If you plan to hold a wedding (perhaps yours?) in your garden sometime in the future, then you might want to include features such as a gazebo and/or water features, and space for seating for your guests (preferably beneath the shade of some indigenous trees!). Perhaps you will only install the gazebo at a later date, in which case take into consideration a possible location, and then consider planting trees or possibly paving that area with quality pavers. Remember that a gazebo can be used year round, so consider including some outdoor furniture so that you can use it every day (and not just once-off).
If you have a sports-oriented family, then provide sufficient space for sporting activities (provided you have sufficient garden space to begin with). A large area of lawn can be used for all manner of sports from football, cricket, putting & chipping, and kids games, whilst owners of large properties may want to include a tennis court or mini-tennis court.
What theme(s) would you like your garden to have?
Now select some themes that relate to what you want to achieve with your garden. I generally find it best to select only a few themes, as selecting too many will create a “liquorice-all-sorts” garden that doesn’t have any theme at all. To this end, try to choose/mix a limited number of themes that encapsulate the vision you have for your garden (I’ll list them in no particular order):
- Modern, clean-lines
Are you refurbishing the garden with the intention of selling the property?
If you are selling your property in the coming months, then refurbishing your garden will help to raise the property value – sometimes by up to 30% or more. In this case it is a good idea to first gain an accurate assessment of your property’s market value, which can be done by asking a property agent or property valuation company. Once you have this value, budget how much you’re willing to spend on the garden. As a rough guide you should look to spend between 5-10% of the value of the property on a garden refurbishment, because anything less and you might end up asking yourself whether anything has really changed. Your primary costs for a refurbishment are usually the labour and supervision. If you consider the fact that an experienced team of four can get through the same amount of work in a day as a once-a-week gardener does is a month, then you’ll appreciate the benefit of having a large team to do the work for you.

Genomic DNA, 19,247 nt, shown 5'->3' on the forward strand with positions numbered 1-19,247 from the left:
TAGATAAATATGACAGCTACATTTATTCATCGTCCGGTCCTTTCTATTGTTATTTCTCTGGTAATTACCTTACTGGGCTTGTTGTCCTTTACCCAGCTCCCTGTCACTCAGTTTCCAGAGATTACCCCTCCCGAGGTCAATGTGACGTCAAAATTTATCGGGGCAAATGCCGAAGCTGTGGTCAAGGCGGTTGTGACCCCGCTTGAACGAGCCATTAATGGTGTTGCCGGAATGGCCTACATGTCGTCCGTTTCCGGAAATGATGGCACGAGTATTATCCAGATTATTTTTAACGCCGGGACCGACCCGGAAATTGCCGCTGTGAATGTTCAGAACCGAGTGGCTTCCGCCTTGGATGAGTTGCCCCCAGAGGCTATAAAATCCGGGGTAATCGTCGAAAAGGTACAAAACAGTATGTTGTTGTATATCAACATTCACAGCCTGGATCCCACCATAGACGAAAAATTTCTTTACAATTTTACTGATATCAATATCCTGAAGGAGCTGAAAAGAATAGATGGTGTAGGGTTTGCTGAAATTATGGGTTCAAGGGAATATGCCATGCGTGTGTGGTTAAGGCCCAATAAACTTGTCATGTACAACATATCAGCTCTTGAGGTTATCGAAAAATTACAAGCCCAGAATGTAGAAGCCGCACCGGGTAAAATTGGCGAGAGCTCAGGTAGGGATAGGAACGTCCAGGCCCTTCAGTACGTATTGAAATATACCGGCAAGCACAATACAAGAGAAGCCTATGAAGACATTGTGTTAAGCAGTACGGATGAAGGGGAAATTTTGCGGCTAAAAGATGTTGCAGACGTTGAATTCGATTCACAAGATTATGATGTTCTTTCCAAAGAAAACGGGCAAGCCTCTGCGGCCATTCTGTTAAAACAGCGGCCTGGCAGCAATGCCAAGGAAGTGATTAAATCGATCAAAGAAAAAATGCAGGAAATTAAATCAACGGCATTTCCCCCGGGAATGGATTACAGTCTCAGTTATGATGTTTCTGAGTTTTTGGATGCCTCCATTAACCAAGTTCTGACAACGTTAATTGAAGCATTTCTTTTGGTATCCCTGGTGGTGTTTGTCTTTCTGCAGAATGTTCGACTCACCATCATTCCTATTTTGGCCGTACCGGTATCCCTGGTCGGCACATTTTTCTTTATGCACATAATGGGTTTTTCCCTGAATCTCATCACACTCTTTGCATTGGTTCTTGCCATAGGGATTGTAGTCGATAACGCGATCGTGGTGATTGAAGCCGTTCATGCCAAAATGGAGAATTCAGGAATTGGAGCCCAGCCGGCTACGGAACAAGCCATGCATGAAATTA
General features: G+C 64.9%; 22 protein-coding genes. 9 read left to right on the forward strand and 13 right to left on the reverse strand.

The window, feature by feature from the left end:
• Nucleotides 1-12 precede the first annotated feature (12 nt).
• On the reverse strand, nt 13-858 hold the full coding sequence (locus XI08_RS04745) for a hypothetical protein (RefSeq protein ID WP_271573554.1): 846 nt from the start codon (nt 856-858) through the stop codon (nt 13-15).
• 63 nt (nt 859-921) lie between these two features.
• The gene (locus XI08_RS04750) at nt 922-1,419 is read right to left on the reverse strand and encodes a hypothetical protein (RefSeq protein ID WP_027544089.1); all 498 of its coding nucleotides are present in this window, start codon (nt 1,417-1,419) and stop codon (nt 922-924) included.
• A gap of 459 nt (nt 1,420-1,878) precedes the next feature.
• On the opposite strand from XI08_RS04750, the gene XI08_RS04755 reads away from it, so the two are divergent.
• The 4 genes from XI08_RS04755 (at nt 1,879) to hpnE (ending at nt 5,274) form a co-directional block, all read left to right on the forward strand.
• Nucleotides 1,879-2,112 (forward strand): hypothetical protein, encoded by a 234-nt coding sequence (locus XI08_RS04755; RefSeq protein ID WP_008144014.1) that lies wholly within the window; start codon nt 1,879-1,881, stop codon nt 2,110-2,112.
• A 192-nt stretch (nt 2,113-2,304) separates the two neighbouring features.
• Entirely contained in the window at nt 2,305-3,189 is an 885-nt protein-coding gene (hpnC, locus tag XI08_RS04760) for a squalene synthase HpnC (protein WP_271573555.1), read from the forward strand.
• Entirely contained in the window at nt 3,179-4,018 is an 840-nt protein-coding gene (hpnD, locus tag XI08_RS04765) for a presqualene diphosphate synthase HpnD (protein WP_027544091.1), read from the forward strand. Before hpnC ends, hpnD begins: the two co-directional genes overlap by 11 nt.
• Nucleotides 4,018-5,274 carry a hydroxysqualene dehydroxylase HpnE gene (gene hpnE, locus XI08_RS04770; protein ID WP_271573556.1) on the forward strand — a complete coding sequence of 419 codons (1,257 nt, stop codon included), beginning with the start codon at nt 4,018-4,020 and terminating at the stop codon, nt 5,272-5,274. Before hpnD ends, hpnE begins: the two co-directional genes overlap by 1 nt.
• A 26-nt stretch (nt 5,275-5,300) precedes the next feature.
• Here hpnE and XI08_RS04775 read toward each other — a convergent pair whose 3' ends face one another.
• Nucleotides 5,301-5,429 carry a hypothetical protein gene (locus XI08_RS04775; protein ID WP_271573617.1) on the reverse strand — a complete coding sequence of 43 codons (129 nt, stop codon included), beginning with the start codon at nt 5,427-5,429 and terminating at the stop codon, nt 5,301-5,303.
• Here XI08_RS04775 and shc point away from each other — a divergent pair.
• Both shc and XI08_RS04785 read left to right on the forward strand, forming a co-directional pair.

Once you have a budget for your refurbishment at hand, you then need to decide whether this is a DIY job or whether you need to hire a landscaper to do it for you. If your sale is not urgent, and you have the necessary skills available, then a DIY job might be the right option. On the other hand a landscaping team will be able to complete the project in a relatively short space of time, and will provide you with the added confidence that they are completing the job professionally. They will also be able to handle any secondary issues that may arise from a refurbishment, such as an accidently punctured water pipe, or attending to the irrigation, etc.
Finally, you’ll need to decide how ‘full’ you want your garden to look. If it’s soon to be on show then you may not have the time to wait for it to establish itself, and thus may want to create an semi-instant look by purchasing larger plants and lots of annuals for colour. Don’t overdo the planting though – once the plants start to grow the new owner may end up having to REMOVE some of them, and if you haven’t already sold your property by then then this will be you!
What plant types do you prefer?
Decide what types of plants you prefer – everyone has their preferences and tastes, so tick off a few concepts that appeal to you. Once again as with the theme, try to limit your selection to only a few to ensure your garden has a unified look and feel. You may also choose to have ‘rooms’ (see below) in your garden – sections that each have their own theme and plant types:
- Natural grasses
Using colour ‘rooms’ or a colour wheel
If you think of your garden as an extension of your home, then you’ll be able to grasp the concept of ‘rooms’. This is a simple technique that can add value and variety to your garden, and is something we’ve used to great effect in our clients gardens.
The principle is simple: Begin by choosing an area of your garden – say the area around your patio – and plant plants based on their place in the colour spectrum. So, for example, the section around your patio would contain predominantly white flowering plants. The next section, e.g. around the pool, would contain predominantly yellow and orange flowering plants…or perhaps blue, and so on. If your garden is smaller, then you can use a similar concept known as the colour-wheel, where you groups plants around the garden based on their colour – again following the colour spectrum beginning with white and ending with dark blues, purples and ‘blacks’. This design technique provides a wonderful flow to your garden, and is a simple way to give your garden a great spread of colour whilst still keeping to a specific theme.
Do you want a water feature?